In 1835, Polk ran against Bell for Speaker again and won. Polk issued the gag rule on petitions from abolitionists.
Polk initially hoped to be nominated for vice president at the Democratic convention, which began on May 27, 1844. The leading contender for the presidential nomination was former President Martin Van Buren, who wanted to stop the expansion of slavery. The primary point of political contention involved the Republic of Texas, which, after declaring independence from Mexico in 1836, had asked to join the United States, but was refused by Washington. Van Buren opposed the annexation but in doing so lost the support of many Democrats, including former President Andrew Jackson, who still had much influence. Van Buren won a simple majority on the convention's first ballot but did not attain the two-thirds supermajority required for nomination. When it became clear after another six ballots that Van Buren would not win the required majority, Polk emerged as a "dark horse" candidate. After an indecisive eighth ballot, the convention unanimously nominated Polk.
Polk's Whig opponent in the 1844 presidential election was Henry Clay of Kentucky. In the election, Polk and his running mate, George M. Dallas, won in the South and West, while Clay drew support in the Northeast. Polk lost both his home state, North Carolina, and his state of residence, Tennessee, the most recent successful presidential candidate to do so. but won New York, where Clay lost votes to the antislavery Liberty Party candidate James G. Birney. Also contributing to Polk's victory was the support of new immigrant voters, who opposed the Whigs' policies. Polk won the popular vote by a margin of about 39,000 out of 2.6 million, and took the Electoral College with 170 votes to Clay's 105. Polk won 15 states, while Clay won 11.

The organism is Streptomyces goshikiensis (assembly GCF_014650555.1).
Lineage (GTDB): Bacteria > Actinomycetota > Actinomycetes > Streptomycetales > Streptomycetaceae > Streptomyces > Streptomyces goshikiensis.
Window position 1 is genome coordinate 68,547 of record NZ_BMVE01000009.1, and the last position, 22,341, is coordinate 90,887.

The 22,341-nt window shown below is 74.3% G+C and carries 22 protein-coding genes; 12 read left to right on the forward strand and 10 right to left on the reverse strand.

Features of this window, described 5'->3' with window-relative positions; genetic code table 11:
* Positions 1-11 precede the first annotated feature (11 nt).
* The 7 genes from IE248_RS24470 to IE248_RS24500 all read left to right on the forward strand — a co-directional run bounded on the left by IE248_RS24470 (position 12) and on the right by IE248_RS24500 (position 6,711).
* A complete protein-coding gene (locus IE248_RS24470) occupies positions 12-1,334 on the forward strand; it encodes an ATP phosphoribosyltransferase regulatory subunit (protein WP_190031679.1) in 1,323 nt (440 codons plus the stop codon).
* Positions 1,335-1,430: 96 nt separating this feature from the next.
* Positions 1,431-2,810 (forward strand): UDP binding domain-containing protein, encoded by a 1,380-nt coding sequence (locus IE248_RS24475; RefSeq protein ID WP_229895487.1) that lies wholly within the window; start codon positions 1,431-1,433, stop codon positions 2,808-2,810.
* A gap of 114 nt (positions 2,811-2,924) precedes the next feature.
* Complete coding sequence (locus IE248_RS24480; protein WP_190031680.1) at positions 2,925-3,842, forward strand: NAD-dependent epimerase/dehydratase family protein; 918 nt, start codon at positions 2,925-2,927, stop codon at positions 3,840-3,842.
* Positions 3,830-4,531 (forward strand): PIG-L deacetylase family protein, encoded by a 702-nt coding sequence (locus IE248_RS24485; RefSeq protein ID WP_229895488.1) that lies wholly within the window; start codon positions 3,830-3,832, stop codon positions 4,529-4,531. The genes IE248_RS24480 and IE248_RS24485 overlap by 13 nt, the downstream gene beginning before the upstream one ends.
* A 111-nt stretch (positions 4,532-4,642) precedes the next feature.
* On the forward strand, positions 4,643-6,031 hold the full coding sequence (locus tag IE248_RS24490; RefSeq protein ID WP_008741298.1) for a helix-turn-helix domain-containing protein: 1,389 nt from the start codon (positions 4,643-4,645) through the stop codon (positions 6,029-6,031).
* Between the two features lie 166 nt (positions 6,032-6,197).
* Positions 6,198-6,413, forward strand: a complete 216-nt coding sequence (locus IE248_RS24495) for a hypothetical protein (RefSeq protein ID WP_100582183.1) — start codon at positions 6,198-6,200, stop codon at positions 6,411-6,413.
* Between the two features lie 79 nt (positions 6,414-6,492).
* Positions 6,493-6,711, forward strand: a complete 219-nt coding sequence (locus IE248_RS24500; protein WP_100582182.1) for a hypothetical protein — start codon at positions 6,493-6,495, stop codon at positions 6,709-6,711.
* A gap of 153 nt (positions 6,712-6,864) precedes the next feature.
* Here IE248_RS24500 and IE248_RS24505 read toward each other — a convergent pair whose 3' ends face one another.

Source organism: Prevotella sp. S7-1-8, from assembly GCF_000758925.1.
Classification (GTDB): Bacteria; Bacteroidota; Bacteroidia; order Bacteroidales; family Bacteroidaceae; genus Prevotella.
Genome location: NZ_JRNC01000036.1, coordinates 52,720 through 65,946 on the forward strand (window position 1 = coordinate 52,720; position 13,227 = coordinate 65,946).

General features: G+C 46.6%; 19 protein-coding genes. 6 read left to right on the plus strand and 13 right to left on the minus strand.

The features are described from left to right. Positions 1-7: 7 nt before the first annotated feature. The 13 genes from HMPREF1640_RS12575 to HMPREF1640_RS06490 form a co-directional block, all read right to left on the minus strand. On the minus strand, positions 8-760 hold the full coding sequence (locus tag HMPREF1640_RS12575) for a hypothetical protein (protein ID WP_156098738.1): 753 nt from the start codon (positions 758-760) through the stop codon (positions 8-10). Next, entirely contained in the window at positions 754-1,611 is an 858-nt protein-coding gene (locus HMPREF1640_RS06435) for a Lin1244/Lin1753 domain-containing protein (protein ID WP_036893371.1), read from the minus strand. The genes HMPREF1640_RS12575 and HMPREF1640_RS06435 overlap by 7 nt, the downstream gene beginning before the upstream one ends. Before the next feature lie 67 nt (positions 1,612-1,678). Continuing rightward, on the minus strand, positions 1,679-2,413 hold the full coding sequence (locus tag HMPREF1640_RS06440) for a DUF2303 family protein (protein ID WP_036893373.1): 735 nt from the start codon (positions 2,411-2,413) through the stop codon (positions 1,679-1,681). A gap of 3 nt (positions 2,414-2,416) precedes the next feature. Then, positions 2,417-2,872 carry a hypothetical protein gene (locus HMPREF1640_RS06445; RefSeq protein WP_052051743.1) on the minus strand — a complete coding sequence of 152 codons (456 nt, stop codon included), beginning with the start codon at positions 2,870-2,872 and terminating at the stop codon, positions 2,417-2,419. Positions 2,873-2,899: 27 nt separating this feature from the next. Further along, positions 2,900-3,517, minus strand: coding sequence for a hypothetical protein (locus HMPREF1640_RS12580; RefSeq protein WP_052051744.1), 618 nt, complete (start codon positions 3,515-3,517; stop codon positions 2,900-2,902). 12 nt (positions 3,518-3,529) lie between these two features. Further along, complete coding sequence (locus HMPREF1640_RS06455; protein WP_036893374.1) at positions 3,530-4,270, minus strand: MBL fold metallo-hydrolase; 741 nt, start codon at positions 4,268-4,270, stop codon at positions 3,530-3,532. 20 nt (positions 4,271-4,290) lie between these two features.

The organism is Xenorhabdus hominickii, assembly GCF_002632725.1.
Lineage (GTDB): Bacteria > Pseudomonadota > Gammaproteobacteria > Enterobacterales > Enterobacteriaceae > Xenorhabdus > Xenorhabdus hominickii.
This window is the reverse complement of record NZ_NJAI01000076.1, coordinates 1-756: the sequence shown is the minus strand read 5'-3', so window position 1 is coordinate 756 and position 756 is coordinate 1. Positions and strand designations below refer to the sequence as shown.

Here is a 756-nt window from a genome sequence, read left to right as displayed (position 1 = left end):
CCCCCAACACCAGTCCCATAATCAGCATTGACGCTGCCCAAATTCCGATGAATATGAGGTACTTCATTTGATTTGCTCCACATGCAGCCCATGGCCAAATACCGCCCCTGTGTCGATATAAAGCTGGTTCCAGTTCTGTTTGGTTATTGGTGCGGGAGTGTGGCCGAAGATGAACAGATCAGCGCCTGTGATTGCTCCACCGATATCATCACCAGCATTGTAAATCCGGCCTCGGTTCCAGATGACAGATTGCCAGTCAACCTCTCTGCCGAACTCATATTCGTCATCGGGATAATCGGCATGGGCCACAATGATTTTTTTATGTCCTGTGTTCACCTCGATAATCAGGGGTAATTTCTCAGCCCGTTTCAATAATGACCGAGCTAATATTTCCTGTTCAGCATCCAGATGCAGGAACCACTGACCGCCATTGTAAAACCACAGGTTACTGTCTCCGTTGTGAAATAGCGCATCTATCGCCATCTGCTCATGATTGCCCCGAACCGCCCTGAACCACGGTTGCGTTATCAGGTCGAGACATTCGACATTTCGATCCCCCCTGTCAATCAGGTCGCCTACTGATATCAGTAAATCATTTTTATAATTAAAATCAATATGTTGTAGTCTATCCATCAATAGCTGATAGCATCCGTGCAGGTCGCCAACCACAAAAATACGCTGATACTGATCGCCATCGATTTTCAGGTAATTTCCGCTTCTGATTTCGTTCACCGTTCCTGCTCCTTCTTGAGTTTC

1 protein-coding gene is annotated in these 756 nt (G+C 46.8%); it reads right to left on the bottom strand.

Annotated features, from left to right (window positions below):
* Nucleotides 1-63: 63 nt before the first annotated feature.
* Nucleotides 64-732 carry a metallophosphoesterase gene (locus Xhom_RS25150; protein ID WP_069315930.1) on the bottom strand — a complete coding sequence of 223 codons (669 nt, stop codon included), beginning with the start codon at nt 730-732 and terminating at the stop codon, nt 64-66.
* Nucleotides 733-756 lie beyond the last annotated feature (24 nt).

During his presidency, many abolitionists harshly criticized him as an instrument of the "Slave Power", and claimed that spreading slavery was the reason he supported annexing Texas and later war with Mexico. Polk stated in his diary that he believed slavery could not exist in the territories won from Mexico, but refused to endorse the Wilmot Proviso that would forbid it there. Polk argued instead for extending the Missouri Compromise line to the Pacific Ocean, which would prohibit the expansion of slavery above 36° 30' west of Missouri, but allow it below that line if approved by eligible voters in the territory.